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The utility industry is in a state of flux as renewable energy farms share more and more of the grid with traditional energy generating plants. Distributed generation growth and the diversification of power sources, although positive developments, have exacerbated the issues of load management, lack of switching flexibility and the potential for reverse power flow. As a result, service organizations are questioning older methods of utility infrastructure maintenance while new “predictive” maintenance approaches are increasing their marketplace presence. In fact, Navigant Research estimates that utilities will spend almost $50 billion on asset management and grid monitoring technologies by 2023. But how do these new approaches benefit utilities stakeholders in a practical sense?
Consider a recent study that was undertaken by Schneider Electric. During that study, the asset maintenance record of a 110MW steam model turbine with seven bearings was analyzed. Over a one-year period, the turbine experienced sporadic turbine bearing vibration issues, followed by a catastrophic breakdown that resulted in the shutdown of the unit. After corrective maintenance, a similar cycle of sporadic vibration issues began again.
This unit’s raw historical data was then analyzed with an up-to-date predictive analytics tool. It was determined that if predictive asset analytics had been in place, plant personnel would have received early warning of the turbine’s thermal expansion issues. Undetected, the issue became chronic over the year. Through a modeling exercise, the tool was able to detect the fault patterns with early warnings six months prior to failure. The model showed that the bearing vibrations were a symptom of thermal expansion which, in fact, acted as the primary cause of the problem. Had the thermal expansion issue been proactively addressed far enough in advance, the bearing vibration issue and the shutdown of the unit would have been avoided. The analysis team estimated a cost savings in the millions of dollars – a result of 35 days of avoided downtime and associated repair costs.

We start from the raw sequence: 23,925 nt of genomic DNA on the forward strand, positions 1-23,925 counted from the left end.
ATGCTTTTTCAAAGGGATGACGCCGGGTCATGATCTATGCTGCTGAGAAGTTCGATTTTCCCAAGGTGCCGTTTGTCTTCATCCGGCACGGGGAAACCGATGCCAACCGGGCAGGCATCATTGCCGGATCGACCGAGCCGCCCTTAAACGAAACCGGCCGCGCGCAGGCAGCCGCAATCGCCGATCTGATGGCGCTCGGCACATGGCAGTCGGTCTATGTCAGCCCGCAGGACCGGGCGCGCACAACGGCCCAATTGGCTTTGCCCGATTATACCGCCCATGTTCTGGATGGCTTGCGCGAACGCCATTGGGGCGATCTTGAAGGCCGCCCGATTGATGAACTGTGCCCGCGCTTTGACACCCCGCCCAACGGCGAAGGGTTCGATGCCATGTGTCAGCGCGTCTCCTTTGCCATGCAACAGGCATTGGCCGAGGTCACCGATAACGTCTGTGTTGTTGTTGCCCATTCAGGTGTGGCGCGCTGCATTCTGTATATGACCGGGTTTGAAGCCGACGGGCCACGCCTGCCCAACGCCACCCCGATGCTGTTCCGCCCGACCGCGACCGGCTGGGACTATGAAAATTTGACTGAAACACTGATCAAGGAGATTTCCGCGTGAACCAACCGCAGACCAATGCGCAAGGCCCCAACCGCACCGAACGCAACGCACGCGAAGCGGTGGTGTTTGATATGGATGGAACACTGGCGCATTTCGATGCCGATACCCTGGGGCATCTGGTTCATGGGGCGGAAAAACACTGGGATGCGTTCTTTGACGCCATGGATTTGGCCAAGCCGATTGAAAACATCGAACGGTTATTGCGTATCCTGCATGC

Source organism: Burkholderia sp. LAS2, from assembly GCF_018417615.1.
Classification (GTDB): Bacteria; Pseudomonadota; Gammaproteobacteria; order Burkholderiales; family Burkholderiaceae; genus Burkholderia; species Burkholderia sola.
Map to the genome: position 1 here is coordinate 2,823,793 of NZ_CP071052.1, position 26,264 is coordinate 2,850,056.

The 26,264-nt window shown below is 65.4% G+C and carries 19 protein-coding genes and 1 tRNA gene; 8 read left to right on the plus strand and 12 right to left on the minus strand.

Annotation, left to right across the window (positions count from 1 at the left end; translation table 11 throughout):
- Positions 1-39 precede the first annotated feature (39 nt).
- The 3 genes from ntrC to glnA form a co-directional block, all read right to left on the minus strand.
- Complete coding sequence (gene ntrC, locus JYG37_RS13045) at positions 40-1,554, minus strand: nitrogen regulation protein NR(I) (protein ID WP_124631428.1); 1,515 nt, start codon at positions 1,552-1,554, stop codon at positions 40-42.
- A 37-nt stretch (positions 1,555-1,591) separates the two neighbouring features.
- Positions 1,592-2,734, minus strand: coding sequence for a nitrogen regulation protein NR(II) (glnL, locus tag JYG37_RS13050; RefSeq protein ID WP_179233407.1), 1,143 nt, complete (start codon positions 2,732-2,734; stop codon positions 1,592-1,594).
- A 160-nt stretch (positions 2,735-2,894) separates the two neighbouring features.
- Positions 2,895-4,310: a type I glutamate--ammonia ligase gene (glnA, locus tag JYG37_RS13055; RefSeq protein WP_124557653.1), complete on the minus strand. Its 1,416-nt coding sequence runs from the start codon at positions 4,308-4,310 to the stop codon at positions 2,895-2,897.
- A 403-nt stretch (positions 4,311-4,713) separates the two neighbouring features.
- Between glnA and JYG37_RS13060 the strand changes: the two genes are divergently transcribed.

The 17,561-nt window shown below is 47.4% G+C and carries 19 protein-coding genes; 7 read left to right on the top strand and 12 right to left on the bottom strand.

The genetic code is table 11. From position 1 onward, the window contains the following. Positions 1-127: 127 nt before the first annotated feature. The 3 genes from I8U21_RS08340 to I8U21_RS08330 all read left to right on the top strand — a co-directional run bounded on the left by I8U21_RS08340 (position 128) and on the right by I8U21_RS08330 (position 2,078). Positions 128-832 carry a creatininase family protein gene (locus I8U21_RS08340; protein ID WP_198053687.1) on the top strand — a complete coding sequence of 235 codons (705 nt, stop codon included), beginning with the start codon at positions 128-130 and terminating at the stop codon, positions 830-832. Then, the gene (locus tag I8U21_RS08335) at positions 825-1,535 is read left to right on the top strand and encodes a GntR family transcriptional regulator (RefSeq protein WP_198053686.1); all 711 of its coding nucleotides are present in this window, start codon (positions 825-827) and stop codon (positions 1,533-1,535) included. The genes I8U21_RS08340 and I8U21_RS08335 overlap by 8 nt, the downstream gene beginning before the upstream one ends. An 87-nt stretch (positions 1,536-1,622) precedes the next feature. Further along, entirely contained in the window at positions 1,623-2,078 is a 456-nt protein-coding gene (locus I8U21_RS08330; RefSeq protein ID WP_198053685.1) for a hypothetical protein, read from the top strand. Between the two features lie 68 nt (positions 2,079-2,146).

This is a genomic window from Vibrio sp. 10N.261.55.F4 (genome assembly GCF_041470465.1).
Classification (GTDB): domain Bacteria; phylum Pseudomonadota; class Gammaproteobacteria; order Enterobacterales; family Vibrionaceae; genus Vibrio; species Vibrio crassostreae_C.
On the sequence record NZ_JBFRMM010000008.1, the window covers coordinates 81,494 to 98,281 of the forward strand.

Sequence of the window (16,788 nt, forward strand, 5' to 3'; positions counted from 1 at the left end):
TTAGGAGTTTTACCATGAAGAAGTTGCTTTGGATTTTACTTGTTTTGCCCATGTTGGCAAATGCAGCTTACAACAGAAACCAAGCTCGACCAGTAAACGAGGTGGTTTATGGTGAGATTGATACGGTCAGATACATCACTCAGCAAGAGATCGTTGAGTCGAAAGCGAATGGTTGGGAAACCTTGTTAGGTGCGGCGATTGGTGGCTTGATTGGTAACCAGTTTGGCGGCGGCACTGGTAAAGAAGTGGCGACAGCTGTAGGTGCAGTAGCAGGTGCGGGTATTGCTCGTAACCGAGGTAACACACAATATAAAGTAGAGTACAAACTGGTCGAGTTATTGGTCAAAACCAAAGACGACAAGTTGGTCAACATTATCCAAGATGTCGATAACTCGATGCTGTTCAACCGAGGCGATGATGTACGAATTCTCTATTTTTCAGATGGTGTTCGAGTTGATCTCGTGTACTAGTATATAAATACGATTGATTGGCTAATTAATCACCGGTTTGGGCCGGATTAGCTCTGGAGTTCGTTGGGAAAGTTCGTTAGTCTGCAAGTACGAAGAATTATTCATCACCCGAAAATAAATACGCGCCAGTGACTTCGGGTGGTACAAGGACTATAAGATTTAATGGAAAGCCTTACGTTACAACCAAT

Predictive analytics tools transform raw data into easy-to-understand and actionable insights resulting in improved availability, reliability and decision-making. Risk assessment becomes a more exact science and potential behaviors of monitored assets can be leveraged to better prioritize capital and operational expenditures.
These benefits have a ripple effect on how utilities operations personnel perform their work:
- Immediate shut down of a section of the power plant can be avoided, and a problematic situation can be assessed for more controlled outcomes.
- Loads can be shifted to reduce asset strain or the necessary maintenance can be scheduled during a planned outage.
- Planning can be improved which, in turn, reduces maintenance costs.
- Parts can be ordered and shipped without the need for stressful rush and equipment can continue running while the problem is being addressed.
- Maintenance windows can be lengthened to better accommodate equipment condition and performance.
- Asset utilization can improve and the ability to identify underperforming assets can be enhanced
Knowledge capture is another benefit of these predictive analytics tools. In an environment where transitioning workforces are becoming more prevalent, knowledge capture ensures that maintenance decisions and processes are repeatable. Therefore, when experienced personnel leave the company, their years of accumulated knowledge remain available to incoming staff.
The amount of “big data” available today is providing utilities with an opportunity to overcome some of the industry’s disruptive growing pains Learn more by visiting Schneider Electric’s entire suite of best practice maintenance services.